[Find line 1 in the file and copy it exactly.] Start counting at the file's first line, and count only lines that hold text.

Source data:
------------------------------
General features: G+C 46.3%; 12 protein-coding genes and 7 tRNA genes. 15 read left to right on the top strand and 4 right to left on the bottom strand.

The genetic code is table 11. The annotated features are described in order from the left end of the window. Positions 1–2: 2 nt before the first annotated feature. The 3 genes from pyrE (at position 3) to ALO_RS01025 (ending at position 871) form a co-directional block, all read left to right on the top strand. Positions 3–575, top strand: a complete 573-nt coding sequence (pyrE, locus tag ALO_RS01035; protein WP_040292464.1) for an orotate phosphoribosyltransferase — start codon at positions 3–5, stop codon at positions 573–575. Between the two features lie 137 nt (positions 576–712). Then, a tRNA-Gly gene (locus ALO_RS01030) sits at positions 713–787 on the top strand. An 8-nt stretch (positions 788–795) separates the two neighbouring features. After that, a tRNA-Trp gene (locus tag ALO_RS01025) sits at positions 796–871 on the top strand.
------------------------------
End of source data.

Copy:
General features: G+C 46.3%; 12 protein-coding genes and 7 tRNA genes. 15 read left to right on the top strand and 4 right to left on the bottom strand.